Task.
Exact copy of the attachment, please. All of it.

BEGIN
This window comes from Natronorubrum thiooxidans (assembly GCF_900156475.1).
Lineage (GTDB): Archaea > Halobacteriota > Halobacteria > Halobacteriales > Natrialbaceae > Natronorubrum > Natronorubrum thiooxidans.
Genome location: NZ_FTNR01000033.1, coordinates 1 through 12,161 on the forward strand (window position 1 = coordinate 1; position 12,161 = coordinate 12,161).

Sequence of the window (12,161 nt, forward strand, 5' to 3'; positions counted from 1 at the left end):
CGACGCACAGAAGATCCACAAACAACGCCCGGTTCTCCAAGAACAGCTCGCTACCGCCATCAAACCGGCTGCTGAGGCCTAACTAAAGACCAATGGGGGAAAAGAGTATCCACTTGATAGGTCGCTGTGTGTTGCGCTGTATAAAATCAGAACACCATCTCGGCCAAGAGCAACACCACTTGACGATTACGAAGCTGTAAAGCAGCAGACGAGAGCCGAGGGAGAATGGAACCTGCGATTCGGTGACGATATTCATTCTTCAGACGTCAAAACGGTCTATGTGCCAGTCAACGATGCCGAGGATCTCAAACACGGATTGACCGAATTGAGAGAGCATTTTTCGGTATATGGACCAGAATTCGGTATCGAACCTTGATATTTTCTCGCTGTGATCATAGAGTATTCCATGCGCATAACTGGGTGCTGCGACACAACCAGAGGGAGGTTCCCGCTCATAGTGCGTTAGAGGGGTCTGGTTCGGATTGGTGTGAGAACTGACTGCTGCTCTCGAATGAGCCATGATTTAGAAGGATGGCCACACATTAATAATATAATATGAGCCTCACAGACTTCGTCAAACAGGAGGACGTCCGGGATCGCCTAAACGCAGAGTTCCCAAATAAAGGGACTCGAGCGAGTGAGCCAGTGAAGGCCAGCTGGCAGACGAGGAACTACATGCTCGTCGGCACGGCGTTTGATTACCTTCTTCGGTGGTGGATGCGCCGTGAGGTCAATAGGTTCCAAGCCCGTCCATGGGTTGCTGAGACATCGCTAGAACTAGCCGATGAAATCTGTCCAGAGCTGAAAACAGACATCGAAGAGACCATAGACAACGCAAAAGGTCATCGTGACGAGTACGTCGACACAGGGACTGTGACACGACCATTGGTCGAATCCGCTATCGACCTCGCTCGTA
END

This window comes from Natronorubrum thiooxidans (assembly GCF_900156475.1).
Lineage (GTDB): Archaea > Halobacteriota > Halobacteria > Halobacteriales > Natrialbaceae > Natronorubrum > Natronorubrum thiooxidans.
Genome location: NZ_FTNR01000033.1, coordinates 1 through 12,161 on the forward strand (window position 1 = coordinate 1; position 12,161 = coordinate 12,161).

Sequence of the window (12,161 nt, forward strand, 5' to 3'; positions counted from 1 at the left end):
CGACGCACAGAAGATCCACAAACAACGCCCGGTTCTCCAAGAACAGCTCGCTACCGCCATCAAACCGGCTGCTGAGGCCTAACTAAAGACCAATGGGGGAAAAGAGTATCCACTTGATAGGTCGCTGTGTGTTGCGCTGTATAAAATCAGAACACCATCTCGGCCAAGAGCAACACCACTTGACGATTACGAAGCTGTAAAGCAGCAGACGAGAGCCGAGGGAGAATGGAACCTGCGATTCGGTGACGATATTCATTCTTCAGACGTCAAAACGGTCTATGTGCCAGTCAACGATGCCGAGGATCTCAAACACGGATTGACCGAATTGAGAGAGCATTTTTCGGTATATGGACCAGAATTCGGTATCGAACCTTGATATTTTCTCGCTGTGATCATAGAGTATTCCATGCGCATAACTGGGTGCTGCGACACAACCAGAGGGAGGTTCCCGCTCATAGTGCGTTAGAGGGGTCTGGTTCGGATTGGTGTGAGAACTGACTGCTGCTCTCGAATGAGCCATGATTTAGAAGGATGGCCACACATTAATAATATAATATGAGCCTCACAGACTTCGTCAAACAGGAGGACGTCCGGGATCGCCTAAACGCAGAGTTCCCAAATAAAGGGACTCGAGCGAGTGAGCCAGTGAAGGCCAGCTGGCAGACGAGGAACTACATGCTCGTCGGCACGGCGTTTGATTACCTTCTTCGGTGGTGGATGCGCCGTGAGGTCAATAGGTTCCAAGCCCGTCCATGGGTTGCTGAGACATCGCTAGAACTAGCCGATGAAATCTGTCCAGAGCTGAAAACAGACATCGAAGAGACCATAGACAACGCAAAAGGTCATCGTGACGAGTACGTCGACACAGGGACTGTGACACGACCATTGGTCGAATCCGCTATCGACCTCGCTCGTA